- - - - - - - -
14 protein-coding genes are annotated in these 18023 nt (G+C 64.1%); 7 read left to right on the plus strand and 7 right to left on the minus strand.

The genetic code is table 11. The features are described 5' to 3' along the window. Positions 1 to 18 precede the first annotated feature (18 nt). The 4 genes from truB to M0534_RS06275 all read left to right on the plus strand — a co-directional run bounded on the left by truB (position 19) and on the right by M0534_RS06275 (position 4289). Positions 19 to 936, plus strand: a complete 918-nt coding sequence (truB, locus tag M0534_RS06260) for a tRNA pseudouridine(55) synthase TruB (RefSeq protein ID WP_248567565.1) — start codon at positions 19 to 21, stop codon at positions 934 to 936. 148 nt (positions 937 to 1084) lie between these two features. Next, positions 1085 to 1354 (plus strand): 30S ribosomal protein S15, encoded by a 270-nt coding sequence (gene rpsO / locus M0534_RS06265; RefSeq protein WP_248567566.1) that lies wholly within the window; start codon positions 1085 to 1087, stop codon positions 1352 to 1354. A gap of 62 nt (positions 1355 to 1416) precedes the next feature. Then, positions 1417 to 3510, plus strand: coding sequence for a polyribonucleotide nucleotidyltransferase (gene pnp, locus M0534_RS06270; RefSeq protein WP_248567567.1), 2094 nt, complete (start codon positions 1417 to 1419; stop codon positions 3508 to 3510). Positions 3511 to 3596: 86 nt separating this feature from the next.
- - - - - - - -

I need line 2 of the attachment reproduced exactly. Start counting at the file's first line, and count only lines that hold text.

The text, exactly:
The genetic code is table 11. The features are described 5' to 3' along the window. Positions 1 to 18 precede the first annotated feature (18 nt). The 4 genes from truB to M0534_RS06275 all read left to right on the plus strand — a co-directional run bounded on the left by truB (position 19) and on the right by M0534_RS06275 (position 4289). Positions 19 to 936, plus strand: a complete 918-nt coding sequence (truB, locus tag M0534_RS06260) for a tRNA pseudouridine(55) synthase TruB (RefSeq protein ID WP_248567565.1) — start codon at positions 19 to 21, stop codon at positions 934 to 936. 148 nt (positions 937 to 1084) lie between these two features. Next, positions 1085 to 1354 (plus strand): 30S ribosomal protein S15, encoded by a 270-nt coding sequence (gene rpsO / locus M0534_RS06265; RefSeq protein WP_248567566.1) that lies wholly within the window; start codon positions 1085 to 1087, stop codon positions 1352 to 1354. A gap of 62 nt (positions 1355 to 1416) precedes the next feature. Then, positions 1417 to 3510, plus strand: coding sequence for a polyribonucleotide nucleotidyltransferase (gene pnp, locus M0534_RS06270; RefSeq protein WP_248567567.1), 2094 nt, complete (start codon positions 1417 to 1419; stop codon positions 3508 to 3510). Positions 3511 to 3596: 86 nt separating this feature from the next.